Review: Tango Bardo con Roberto Minondi

Review: Tango Bardo con Roberto Minondi

Just as I was losing hope that there would be any danceable new tango recordings coming out, Tango Bardo saved the day with their new album - con Roberto Minondi. Yes, with Roberto Minondi from Romantica Milonguera.

There was a release by Tango Spleen, Vamos a la Distancia, but with the exception of the track Milonga Schupi, the listener is confined to his chair, unmoved to dance. I am ready to blame COVID for dragging bands out of the dance floor and into the concert hall, and pray that they come back.

I won't dwell too much on this point - let's have a listen to Tango Bardo!

The music in detail

Aníbal Troilo recorded Mensaje twice, once with Raúl Berón in 1953, then again with Roberto Rufino in 1965. It's the latter that has been the source of inspiration for the album's opening track. It has the same symphonic quality even as the orchestra has shrunk considerably.

I had no idea how many interpretations of the tango Tengo miedo exist: I have none of them in my library. The version that was the point of departure for Tango Bardo was the 1970 recording by D'Arienzo and Echagüe. It's a swift, staccato affair for a swift walk on the dance floor. Interestingly, another band that is derived from Romantica Milonguera, Orquesta Villa Crespo, recorded this a few years back and it's pretty much the same arrangement.

It's another story with Tu voz, only ever recorded by Biagi and Acuña in 1944. Inasmuch as I love Biagi's original, I am very impressed by Tango Bardo's re-telling of the story. Minondi, too, seems very well suited for the task.

We are back to D'Arienzo land with Paciencia, and even as Tango Bardo does not add anything particularly new to their interpretation, it does not subtract anything importan either. I liked the swift tempo and consistent drive.

I wonder which arrangement of Sin palabras was the source of inspiration for Tango Bardo's take. I wouldn't have been Biagi's or Pugliese's, both of which I love. The phrasing takes us to the late 1950s or even 1960s. I went looking for Troilo's recording from the latter period but apparently it does not exist. Nevertheless, it does sound like something Troilo would have recorded with Rufino in the 1960s. It's a powerful lyrical narrative with an impressive dramatic arch.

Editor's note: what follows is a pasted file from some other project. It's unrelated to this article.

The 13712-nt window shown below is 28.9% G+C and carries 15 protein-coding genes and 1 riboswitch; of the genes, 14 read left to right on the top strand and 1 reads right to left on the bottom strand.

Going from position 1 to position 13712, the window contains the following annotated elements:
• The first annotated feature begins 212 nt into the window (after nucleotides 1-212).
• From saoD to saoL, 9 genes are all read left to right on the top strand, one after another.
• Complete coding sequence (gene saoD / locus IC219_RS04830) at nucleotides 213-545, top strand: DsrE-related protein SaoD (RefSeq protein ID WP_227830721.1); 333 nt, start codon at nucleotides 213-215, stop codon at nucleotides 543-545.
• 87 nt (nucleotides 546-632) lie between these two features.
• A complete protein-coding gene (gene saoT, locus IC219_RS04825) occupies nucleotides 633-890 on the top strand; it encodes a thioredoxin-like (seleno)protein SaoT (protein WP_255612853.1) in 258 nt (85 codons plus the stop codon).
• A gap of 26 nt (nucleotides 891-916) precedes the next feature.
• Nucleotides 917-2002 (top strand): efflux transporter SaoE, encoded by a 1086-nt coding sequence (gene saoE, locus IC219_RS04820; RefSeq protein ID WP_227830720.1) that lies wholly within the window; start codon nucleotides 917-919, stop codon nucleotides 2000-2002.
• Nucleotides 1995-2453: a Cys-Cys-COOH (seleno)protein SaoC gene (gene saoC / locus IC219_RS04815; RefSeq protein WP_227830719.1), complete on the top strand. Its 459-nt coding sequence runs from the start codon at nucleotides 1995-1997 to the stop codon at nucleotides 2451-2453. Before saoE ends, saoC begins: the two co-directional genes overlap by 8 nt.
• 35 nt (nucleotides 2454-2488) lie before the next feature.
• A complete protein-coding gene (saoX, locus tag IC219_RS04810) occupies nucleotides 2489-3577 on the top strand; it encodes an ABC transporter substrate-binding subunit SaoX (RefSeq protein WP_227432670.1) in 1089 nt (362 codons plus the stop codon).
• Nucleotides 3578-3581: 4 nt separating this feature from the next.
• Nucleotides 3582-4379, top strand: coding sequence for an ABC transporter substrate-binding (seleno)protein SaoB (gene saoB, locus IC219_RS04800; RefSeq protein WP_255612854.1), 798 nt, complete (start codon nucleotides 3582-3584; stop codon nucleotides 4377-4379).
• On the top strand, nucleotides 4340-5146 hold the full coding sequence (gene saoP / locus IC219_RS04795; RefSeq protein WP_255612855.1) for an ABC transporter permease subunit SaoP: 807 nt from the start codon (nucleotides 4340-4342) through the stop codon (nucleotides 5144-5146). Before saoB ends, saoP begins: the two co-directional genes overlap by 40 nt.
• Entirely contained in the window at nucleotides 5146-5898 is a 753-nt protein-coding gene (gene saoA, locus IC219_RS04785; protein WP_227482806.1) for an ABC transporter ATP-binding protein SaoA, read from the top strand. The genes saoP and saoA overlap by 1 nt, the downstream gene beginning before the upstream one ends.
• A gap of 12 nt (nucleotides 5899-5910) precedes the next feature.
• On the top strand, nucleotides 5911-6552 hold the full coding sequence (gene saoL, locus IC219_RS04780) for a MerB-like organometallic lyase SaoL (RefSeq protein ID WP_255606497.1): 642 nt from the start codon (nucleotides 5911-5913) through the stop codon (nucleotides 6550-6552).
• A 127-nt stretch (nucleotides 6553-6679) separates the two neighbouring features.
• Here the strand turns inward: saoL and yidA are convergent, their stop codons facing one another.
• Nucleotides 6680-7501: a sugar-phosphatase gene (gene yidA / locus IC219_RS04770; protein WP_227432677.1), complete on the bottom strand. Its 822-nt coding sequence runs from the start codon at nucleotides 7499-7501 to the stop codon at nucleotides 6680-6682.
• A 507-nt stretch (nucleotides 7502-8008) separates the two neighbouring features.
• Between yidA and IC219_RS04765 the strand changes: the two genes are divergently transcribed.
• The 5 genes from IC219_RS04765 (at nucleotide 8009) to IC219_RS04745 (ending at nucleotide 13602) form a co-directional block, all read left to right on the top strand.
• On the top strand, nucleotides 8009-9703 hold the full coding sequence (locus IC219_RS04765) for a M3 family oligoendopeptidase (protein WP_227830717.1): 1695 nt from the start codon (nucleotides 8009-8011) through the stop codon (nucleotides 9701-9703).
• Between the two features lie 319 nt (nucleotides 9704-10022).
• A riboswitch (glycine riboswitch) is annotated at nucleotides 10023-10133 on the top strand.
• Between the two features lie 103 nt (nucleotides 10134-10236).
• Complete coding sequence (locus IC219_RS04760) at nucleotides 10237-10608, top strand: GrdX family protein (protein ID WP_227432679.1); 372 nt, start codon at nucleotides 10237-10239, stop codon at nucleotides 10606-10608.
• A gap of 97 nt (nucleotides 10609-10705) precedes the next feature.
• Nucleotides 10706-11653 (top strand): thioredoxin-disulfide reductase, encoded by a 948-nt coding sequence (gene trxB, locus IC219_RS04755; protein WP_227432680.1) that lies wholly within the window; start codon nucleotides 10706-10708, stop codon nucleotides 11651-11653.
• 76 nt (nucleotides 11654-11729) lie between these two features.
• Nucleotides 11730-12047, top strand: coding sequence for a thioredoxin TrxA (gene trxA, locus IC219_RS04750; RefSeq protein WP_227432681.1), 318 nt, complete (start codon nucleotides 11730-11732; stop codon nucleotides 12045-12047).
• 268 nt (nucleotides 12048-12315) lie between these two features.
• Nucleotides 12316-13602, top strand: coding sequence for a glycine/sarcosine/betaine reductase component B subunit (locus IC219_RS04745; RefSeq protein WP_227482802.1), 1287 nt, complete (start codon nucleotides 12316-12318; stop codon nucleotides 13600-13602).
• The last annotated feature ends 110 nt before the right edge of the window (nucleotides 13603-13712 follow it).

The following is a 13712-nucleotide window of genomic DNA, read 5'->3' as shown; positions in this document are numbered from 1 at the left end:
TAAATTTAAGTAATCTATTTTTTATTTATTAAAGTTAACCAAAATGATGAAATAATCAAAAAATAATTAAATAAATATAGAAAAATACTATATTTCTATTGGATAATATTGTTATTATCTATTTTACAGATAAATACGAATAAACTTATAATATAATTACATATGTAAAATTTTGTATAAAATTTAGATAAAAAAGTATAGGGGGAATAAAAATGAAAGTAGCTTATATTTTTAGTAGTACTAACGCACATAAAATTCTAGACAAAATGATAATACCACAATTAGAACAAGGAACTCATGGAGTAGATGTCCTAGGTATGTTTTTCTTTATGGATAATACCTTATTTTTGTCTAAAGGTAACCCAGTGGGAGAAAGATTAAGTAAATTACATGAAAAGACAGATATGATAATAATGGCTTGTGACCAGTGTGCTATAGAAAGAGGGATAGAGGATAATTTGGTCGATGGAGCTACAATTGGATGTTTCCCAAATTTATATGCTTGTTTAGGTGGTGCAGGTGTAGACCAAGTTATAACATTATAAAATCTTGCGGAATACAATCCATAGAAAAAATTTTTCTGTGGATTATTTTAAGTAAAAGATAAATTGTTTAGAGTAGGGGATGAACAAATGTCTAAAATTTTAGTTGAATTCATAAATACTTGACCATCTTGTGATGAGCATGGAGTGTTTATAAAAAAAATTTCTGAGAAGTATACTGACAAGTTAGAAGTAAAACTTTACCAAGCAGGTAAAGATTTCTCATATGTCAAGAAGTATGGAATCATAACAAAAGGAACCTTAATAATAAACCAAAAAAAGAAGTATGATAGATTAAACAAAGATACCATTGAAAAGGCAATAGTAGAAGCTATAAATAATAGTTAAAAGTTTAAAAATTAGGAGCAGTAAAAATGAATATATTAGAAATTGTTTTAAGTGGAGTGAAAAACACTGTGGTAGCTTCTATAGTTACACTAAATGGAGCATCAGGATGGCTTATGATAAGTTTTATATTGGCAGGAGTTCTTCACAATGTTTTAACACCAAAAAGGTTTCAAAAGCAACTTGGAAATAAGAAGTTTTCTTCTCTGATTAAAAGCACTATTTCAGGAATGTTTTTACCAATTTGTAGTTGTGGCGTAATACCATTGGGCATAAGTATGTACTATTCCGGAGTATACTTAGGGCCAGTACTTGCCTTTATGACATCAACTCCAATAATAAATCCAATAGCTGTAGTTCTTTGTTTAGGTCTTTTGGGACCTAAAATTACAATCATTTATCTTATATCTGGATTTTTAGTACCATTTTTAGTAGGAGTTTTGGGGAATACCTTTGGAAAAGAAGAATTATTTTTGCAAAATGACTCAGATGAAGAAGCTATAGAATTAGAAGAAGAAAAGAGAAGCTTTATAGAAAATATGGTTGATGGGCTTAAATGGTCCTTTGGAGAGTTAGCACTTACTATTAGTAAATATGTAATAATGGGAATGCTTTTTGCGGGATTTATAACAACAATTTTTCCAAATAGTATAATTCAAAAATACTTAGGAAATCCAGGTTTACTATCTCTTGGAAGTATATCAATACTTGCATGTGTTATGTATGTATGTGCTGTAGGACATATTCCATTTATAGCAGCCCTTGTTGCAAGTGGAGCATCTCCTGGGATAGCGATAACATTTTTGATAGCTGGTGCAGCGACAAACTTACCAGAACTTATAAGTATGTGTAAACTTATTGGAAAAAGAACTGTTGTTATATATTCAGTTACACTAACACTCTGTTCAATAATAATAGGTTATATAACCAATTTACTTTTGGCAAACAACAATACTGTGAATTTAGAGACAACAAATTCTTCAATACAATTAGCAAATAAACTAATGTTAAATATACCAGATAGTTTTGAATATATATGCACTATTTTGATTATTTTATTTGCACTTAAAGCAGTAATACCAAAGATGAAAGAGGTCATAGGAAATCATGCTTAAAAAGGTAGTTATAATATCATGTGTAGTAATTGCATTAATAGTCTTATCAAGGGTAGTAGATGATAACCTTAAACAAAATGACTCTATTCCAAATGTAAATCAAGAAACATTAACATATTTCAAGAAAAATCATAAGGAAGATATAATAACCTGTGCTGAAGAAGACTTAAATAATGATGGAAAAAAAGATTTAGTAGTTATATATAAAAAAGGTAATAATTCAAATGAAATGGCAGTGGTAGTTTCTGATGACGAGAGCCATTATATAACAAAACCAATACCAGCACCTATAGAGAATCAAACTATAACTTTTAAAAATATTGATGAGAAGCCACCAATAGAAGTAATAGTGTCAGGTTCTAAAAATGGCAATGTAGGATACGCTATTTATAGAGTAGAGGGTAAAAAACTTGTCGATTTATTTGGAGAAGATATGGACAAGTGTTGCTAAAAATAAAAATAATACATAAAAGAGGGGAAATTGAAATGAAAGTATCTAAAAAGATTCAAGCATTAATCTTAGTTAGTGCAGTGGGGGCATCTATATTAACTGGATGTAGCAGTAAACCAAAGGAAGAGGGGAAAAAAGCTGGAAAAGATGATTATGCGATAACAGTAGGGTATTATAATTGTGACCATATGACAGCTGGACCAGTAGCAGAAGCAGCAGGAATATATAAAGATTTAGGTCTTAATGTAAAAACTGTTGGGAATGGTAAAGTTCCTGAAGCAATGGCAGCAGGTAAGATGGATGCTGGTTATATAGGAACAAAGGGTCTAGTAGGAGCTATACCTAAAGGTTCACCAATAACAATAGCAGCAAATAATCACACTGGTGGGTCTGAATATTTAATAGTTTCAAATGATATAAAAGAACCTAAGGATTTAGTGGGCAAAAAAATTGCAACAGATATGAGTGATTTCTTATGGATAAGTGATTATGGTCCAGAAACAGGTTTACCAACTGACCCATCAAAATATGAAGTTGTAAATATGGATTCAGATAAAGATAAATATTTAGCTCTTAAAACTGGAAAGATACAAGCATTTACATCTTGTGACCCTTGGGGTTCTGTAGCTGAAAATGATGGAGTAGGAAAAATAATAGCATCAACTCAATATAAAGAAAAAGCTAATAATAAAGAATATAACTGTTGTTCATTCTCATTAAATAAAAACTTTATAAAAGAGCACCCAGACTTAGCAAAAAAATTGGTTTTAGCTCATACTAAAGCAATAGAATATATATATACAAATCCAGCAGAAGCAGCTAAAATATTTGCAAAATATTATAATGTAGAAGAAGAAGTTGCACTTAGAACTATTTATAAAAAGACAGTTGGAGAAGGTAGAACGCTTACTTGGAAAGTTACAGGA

Rodolfo Biagi's spirit returns for another revival of Indiferencia, complete with the "wrong" accents on the 2nd beat. While not as sharp in their staccatos, the band re-creates the song faithfully. Even the brief slow-down at the very end is there, too.

D'Arienzo's take on Yuyo brujo is remade here with an arguably better singer than Laborde was, in my ears anyway. It has the same drive and energy, and I feel Minondi is way easier on the dancer. I consider Laborde's singing to be terribly confusing as a leader. Idiot never arrived on the beat, never. Minondi, on the other hand, is there to help the ronda without losing his expressiveness.

Trenzas comes in as another mystery, as far as locating the source arrangement goes. It might be Tango Bardo's own take. I checked whether Troilo recorded it with Rufino in the 1960s, and he didn't. Same as with Mensaje, the song takes 4 minutes to play out its narrative and is full of rubatos, moving forward in an uneven way as one would expect. When it moves, it moves, however. I loved it.

As if not wanting to leave us with this heavy emotional baggage, Tango Bardo closes the album with their optimistic take on Remembranza. Roberto Minondi sung it previously on Romantica Milonguera's album Algo contigo, and delivers a similar performance here. Despite quite enjoying the darker renditions of Remembranza such as that by Pugliese and Maciel, I'll admit I have been convinced that it is quite possible to render it with predominantly happy colors.

In closing

What can I say: Tango Bardo is in my Top 10 band list, and they have more than met the expectations I have for their work. The album is very consistent, providing ample material for tandas with a high potential for success. As they have not previously recorded with Minondi, making single-orchestra tandas might prove to be a challenge, and so hopefully they keep recording together!


This won't warrant a separate review but for the fans of Romantica Milonguera, here's a new single - Como dos extraños. Or if you prefer, here's the video clip:

Como dos extraños by Romantica Milonguera

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